Blog Plagiarism Q&A – Daily Blog Tips


We bloggers generally pride ourselves on uniqueness and creativity. We get a rush when we see others linking to our posts and reading our feeds, since it usually means that they find value in what we have to say. Unfortunately, not everyone who reads your blog does so for legitimate reasons. Some unscrupulous individuals in the blogosphere are only out to scrape your content for their own websites, ripping off your material and claiming it as their own.

Should I feel flattered?
After all, imitation is the greatest form of flattery, isn’t it? Generally speaking, no, you shouldn’t be happy about it. Scrapers have little respect for your content except insofar as it can make money for them. To use an analogy, they’re not celebrity impersonators; they’re guys in trench coats selling fake Rolex watches.

How do I stop it from happening?
Short of putting your blog behind a password barrier (which I don’t recommend), there’s really no defense against someone scraping your website. Basically, if they can read it, they can steal it, and there’s no sense in keeping everyone from reading your blog when 99% of your visitors don’t have any malicious intent.

There are some ways of hindering (but not stopping) scrapers. For example, if you’re technically savvy enough to understand server logs, you can deny access to your site based on IP, domain, or irregular user agent as recommended in the most recent Whiteboard Friday at SEOmoz. Note, however, that techniques like this can still be bypassed by clever scrapers.

How do I find scraper sites?
To catch scrapers in the act, just take a reasonably popular post on your site that’s a few weeks old. Find a short sentence in the post that seems unique, put quotes around it, and plug it into Google. Whatever comes up that isn’t your site is potentially a scraper. If you don’t find anything at first, try it with different posts and sentences until you’re satisfied that nobody’s scraping you.

Edit: Since writing this, several people have brought CopyScape to my attention as a useful tool for finding scrapers. It’s a search-like service that crawls a page on your site and tells you where others might have copied it. Despite requiring a paid membership to see full results, I’d say it’s pretty handy.

What should you do when you find them?
The first thing you should do is attempt to contact the scraper, requesting that they cease and desist their activities. This seems to have worked well for Maki over at Dosh Dosh, and it’s definitely the polite way of handling things (whether or not scrapers deserve the courtesy). If you don’t receive a positive response, it’s advisable to continue with a more aggressive approach.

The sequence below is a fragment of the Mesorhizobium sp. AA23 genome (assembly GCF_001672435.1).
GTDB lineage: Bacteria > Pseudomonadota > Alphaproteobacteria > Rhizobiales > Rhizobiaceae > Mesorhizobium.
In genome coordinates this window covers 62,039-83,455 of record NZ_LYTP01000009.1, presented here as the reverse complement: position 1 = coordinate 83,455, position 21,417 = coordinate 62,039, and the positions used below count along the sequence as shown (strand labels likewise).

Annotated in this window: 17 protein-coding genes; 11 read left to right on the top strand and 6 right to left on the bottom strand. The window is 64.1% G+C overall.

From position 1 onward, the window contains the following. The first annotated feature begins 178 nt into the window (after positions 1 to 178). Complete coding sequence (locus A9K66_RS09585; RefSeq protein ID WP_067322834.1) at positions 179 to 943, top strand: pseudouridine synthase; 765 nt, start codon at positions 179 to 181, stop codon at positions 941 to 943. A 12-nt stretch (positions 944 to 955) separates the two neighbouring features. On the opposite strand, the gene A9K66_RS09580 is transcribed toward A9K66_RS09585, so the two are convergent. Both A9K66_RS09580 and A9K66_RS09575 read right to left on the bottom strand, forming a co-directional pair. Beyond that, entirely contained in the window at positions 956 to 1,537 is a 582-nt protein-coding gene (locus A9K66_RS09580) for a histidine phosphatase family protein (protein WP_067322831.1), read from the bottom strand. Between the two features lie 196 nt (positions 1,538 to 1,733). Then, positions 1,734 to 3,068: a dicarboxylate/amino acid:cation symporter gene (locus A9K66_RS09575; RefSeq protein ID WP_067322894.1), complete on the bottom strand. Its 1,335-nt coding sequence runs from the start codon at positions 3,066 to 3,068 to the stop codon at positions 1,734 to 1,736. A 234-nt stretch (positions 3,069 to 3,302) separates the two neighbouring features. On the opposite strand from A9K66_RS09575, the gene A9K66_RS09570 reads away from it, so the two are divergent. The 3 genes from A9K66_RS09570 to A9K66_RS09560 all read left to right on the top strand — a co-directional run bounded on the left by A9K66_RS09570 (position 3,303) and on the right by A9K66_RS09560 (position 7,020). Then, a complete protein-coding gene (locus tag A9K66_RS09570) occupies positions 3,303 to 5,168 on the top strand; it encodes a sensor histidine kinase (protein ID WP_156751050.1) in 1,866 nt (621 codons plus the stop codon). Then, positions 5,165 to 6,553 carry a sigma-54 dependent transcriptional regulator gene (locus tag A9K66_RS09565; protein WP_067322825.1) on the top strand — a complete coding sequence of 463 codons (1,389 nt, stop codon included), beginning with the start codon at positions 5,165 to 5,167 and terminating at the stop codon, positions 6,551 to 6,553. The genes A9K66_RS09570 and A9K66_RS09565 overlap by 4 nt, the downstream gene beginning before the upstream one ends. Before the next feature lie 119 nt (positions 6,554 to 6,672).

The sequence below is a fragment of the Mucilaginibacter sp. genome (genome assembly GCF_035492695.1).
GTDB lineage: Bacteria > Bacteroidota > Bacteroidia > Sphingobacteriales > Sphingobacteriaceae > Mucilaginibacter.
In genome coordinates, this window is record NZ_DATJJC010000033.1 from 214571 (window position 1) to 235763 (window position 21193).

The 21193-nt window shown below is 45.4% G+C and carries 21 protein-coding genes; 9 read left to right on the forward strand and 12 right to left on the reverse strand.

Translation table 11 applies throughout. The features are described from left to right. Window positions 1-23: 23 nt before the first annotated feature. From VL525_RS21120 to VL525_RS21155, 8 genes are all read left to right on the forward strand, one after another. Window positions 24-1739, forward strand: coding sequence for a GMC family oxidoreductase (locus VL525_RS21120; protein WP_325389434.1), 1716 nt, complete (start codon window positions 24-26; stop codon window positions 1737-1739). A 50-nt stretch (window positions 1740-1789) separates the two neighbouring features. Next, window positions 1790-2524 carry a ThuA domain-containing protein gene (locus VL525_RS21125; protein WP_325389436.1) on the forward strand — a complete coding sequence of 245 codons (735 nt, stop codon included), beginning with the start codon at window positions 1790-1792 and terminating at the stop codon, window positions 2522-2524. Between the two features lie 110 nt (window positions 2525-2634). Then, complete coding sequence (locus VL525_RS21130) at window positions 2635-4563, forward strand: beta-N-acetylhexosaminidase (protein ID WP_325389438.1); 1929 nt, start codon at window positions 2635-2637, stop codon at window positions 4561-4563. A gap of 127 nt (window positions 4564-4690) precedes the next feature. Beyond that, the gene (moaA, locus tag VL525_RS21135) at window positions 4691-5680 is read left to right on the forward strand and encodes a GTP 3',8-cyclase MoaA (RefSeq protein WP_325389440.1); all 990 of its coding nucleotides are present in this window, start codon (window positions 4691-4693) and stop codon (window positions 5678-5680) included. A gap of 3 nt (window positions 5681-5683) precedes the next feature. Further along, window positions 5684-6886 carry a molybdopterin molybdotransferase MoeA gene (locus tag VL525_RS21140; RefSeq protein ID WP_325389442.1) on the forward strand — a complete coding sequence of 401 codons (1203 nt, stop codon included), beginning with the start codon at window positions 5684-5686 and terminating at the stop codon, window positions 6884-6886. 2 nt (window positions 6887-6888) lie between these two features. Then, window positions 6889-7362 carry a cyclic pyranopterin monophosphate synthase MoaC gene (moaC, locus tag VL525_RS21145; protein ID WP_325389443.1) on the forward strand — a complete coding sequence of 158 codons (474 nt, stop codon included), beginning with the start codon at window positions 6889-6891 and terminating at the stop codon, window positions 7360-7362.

There are several ways to make sure that scrapers get their comeuppance. For starters, if their site uses AdSense, you can report them to Google for a violation of the AdSense terms and conditions. The same may apply for other affiliate ad programs. If it results in their account being suspended, they won’t be making money off of your content or anyone else’s.

It’s also possible to tell the scraper’s web host about their illegitimate dealings. Just plug their domain name into any Whois lookup to get the contact info. Forget shutting down their income; if the host takes action, you may be able to shut down their entire site.

Blogs hosted on can also be reported for scraping.

Should I take legal action?
Copyright is tricky business on the World Wide Web, mainly because one country’s laws may not be respected across borders. If the scraper’s actions have been very damaging, you may want to consider legal action. Then again, there’s rarely a lot of harm done, so it’s probably best to forego a lawsuit. (Note: Since I’m not a legal professional, this is just my opinion. Go consult a lawyer if you want real legal advice.)

If you are considering mounting a lawsuit against a scraper, it may be worthwhile to review the Digital Millennium Copyright Act (in the US) or the European Union Copyright Directive (in Europe).

But aren’t they hurting my search engine rankings?
A few years ago, the answer might have been yes. Times have changed, though, and search engines have wised up to the practice of scraping. Chances are good that the scraper’s version of your content will be viewed as what it is, a copy. You’ll get the credit for your originality; they’ll get flagged as potential spam, eventually being penalized or delisted entirely.


Note that there’s a fine line between syndication and scraping. Some sites may echo your posts as a means of highlighting content around the web that they view as important. In fact, that’s one of the main reasons that RSS exists. Generally speaking, if the website in question gives you proper credit and features your content alongside others in a similar theme, its intent may not be malicious. If, however, their website is basically a copy of yours with no credit or links back to yours, it’s probably a scraper.


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